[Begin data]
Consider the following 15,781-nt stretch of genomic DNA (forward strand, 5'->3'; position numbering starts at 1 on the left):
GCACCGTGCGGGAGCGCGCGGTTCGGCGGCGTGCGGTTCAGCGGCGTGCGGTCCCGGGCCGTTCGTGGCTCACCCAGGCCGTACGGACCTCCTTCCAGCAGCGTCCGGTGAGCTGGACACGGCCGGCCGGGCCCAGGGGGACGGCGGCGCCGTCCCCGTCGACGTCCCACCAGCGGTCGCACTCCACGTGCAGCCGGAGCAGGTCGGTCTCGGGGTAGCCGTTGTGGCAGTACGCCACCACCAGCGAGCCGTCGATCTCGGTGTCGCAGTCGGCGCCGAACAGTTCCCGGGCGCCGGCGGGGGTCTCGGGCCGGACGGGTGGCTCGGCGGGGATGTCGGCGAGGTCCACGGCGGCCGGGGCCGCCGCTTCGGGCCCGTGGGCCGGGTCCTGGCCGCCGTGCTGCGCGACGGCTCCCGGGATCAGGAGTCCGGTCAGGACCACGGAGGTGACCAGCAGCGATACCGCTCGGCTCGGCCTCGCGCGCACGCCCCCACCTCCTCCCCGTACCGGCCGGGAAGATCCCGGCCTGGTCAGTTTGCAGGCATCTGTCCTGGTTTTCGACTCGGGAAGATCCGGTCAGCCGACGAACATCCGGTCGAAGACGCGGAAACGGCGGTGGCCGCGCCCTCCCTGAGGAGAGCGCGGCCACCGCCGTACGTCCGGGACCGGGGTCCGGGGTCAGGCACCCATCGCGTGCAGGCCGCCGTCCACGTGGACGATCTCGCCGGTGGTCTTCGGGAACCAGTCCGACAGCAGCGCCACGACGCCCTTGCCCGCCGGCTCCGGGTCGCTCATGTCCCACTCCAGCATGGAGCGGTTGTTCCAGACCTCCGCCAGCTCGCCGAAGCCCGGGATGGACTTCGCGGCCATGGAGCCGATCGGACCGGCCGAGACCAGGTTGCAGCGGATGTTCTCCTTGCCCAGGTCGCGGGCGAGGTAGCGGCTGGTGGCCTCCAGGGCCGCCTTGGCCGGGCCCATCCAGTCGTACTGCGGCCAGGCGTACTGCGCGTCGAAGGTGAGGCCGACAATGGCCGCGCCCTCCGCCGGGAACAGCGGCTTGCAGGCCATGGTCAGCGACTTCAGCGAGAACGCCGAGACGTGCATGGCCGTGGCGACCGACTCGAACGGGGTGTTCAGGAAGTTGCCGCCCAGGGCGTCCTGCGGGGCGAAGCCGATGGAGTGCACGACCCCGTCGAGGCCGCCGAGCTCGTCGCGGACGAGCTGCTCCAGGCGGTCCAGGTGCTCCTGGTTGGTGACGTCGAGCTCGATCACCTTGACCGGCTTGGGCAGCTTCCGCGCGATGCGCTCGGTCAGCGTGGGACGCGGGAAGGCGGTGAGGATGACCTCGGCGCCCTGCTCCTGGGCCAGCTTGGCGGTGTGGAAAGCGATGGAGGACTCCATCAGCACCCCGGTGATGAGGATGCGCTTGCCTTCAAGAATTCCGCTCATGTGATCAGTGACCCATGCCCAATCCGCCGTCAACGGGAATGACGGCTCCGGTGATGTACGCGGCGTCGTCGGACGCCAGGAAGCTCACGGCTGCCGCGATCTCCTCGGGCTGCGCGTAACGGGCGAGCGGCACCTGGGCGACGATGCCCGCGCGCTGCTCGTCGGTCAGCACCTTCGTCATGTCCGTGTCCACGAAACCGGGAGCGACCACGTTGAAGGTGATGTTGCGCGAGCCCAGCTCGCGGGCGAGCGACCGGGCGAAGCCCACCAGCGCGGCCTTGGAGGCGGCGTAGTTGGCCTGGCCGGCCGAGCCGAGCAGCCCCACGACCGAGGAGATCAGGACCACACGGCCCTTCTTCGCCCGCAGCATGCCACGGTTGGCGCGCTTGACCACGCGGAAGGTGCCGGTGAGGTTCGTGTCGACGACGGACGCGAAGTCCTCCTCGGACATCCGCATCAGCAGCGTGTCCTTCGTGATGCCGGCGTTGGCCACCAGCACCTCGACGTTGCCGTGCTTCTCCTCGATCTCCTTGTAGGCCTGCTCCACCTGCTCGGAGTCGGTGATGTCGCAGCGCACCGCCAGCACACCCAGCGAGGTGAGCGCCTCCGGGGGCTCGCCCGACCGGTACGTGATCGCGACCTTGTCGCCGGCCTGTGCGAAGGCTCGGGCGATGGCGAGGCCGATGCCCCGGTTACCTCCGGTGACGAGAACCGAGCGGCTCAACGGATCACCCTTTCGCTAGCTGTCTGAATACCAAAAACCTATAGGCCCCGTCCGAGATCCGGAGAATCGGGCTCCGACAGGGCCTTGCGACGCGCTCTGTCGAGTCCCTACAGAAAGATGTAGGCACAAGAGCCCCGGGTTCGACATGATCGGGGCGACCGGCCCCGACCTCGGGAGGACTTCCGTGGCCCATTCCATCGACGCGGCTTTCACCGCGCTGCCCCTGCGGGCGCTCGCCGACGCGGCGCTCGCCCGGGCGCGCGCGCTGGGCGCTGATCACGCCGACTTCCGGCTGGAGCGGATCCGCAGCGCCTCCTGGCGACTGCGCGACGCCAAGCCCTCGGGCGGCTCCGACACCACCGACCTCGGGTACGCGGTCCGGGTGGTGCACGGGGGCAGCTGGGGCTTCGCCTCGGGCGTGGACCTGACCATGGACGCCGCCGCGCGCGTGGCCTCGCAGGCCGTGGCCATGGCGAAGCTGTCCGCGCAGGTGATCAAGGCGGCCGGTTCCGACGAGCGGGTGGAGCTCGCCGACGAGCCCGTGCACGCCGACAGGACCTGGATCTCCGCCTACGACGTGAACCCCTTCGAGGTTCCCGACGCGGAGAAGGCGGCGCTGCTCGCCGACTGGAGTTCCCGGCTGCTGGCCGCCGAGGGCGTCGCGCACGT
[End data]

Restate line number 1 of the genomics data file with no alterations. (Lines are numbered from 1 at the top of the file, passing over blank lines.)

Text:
Consider the following 15,781-nt stretch of genomic DNA (forward strand, 5'->3'; position numbering starts at 1 on the left):